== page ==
11/05/2006. Contributed by Jessica Martin
Astronaut Eileen Collins is leaving NASA. Collins was the first woman to command a space shuttle and the leader of Discovery's Return to Flight mission last year. She plans to pursue private interests and spend more time with family.
"Eileen Collins is a living, breathing example of the best that our nation has to offer," said NASA Administrator Michael Griffin. "She is, of course, a brave, superb pilot and a magnificent crew commander. Beyond those qualities, she is both very bright and modestly self-effacing about that fact. And above all, she is possessed of a quiet determination to attain the very highest levels of accomplishment. I am proud to know her and will greatly miss her at NASA."
A veteran of four space flights, Collins' career at NASA has been punctuated by firsts. She was the first woman selected as a pilot astronaut, the first woman to serve as a shuttle pilot and the first woman to command a U.S. spacecraft.
"Eileen is a true pioneer in space and on Earth," said Mike Coats, director of NASA's Johnson Space Center, Houston. "Her service and dedication to her country, to NASA and to space exploration are an inspiration. She meets every challenge with confidence and an ever-present smile."
Collins was selected as an astronaut in 1990. She served as the pilot on mission STS-63 in February 1995, the first shuttle mission to rendezvous with the Russian Mir Space Station. In May 1997, she flew as pilot on mission STS-84, the sixth shuttle flight to dock to Mir. Collins commanded the Space Shuttle Columbia on mission STS-93 in July 1999, the flight that launched the Chandra X-Ray Observatory.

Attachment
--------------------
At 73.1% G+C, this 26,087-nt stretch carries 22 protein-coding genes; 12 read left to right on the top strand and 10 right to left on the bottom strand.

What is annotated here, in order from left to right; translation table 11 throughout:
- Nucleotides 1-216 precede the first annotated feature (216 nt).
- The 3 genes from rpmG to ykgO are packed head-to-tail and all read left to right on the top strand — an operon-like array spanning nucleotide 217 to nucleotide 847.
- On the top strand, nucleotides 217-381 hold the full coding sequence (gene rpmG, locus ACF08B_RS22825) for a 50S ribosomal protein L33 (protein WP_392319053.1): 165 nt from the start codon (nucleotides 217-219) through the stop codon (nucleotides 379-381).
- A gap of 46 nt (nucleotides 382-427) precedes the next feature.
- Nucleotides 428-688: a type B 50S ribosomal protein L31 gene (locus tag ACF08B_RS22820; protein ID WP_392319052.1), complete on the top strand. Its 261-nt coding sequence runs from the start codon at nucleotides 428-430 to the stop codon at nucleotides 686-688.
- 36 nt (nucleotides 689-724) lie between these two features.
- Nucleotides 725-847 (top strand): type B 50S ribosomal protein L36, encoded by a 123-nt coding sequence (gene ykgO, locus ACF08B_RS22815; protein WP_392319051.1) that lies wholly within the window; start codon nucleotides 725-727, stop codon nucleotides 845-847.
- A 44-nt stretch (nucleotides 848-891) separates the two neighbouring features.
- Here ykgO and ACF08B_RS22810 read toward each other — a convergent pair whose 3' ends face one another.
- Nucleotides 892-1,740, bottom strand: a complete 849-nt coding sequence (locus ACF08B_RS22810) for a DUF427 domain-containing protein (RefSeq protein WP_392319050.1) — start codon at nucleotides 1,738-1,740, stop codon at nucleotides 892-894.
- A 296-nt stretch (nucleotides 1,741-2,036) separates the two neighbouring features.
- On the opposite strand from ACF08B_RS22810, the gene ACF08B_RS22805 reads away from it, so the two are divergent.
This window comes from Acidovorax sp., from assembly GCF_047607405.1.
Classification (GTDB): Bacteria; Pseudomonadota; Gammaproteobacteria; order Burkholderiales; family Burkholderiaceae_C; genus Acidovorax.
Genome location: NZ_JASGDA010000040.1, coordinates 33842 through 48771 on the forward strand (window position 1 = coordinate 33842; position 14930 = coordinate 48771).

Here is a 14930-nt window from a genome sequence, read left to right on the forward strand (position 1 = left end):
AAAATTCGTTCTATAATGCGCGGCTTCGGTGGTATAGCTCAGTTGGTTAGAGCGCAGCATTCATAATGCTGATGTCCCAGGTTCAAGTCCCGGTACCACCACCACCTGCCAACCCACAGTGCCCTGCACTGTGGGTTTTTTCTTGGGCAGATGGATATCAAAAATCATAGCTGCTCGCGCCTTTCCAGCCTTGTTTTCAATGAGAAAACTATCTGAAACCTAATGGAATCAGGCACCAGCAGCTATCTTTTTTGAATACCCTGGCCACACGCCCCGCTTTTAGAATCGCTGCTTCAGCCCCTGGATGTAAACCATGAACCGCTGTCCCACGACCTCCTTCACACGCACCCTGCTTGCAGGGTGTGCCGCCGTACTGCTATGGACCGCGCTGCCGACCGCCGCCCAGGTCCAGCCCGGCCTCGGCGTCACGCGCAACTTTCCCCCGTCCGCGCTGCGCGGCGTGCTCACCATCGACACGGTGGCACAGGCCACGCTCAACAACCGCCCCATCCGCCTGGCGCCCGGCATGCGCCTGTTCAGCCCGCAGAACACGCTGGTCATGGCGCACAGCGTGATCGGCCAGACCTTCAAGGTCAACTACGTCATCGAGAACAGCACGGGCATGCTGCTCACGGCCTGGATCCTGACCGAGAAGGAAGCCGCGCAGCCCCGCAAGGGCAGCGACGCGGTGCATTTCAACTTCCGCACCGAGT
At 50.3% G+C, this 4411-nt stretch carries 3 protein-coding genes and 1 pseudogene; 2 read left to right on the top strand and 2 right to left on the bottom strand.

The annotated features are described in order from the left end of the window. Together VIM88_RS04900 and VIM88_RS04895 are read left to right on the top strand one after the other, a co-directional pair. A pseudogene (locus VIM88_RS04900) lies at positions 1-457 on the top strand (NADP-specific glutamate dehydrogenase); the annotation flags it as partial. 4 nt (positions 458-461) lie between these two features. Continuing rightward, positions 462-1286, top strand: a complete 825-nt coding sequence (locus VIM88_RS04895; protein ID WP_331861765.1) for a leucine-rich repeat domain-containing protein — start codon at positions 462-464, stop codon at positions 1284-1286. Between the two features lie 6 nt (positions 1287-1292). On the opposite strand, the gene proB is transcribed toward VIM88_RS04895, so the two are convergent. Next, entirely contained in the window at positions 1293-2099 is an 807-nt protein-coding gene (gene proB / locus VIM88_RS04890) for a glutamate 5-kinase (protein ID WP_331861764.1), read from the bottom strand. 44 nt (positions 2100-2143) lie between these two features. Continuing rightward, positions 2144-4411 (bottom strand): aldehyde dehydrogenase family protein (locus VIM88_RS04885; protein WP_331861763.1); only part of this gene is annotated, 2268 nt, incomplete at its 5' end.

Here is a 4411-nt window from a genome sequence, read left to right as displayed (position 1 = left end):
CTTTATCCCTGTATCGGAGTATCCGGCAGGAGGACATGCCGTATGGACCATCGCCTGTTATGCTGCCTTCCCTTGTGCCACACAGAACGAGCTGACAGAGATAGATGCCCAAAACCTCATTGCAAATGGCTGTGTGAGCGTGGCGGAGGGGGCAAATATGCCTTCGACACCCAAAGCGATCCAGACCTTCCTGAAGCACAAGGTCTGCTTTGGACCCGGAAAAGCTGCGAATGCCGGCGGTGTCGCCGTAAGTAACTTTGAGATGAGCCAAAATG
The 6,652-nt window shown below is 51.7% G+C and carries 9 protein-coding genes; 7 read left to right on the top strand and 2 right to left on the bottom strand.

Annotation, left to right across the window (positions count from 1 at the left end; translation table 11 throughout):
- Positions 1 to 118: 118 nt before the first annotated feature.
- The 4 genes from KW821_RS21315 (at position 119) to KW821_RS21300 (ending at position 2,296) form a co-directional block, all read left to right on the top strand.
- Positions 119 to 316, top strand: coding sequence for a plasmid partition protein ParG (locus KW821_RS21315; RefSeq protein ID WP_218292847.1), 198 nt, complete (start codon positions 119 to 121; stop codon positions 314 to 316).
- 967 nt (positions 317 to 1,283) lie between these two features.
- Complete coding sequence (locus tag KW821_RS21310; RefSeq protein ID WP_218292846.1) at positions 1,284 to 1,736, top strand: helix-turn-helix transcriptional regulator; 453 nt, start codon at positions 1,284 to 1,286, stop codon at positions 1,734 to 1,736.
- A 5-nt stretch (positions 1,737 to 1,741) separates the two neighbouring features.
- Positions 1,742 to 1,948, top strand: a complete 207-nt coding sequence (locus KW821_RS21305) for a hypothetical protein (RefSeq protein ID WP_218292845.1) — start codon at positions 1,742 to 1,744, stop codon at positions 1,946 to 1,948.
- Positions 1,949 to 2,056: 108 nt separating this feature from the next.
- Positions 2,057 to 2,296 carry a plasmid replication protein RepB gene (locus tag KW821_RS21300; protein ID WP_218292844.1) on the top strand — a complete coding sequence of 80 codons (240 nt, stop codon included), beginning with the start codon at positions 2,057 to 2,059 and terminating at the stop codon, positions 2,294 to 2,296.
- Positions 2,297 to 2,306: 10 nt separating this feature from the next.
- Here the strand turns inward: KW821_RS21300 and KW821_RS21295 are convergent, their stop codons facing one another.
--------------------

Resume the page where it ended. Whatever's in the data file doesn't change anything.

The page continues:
Her most recent space flight was as commander of July's STS-114 mission, the first shuttle flight since the Columbia accident in 2003. During the 14-day mission, Collins and her six-member crew tested new shuttle safety enhancements and resupplied the International Space Station.
"Eileen is a gifted leader who knows what it takes to get a team through the most difficult of times," said Flight Crew Operations Director Ken Bowersox. "All of us will feel Eileen's absence, but regardless of the path she pursues after leaving NASA, I know she will continue to exert a positive influence on the explorers of today and tomorrow."
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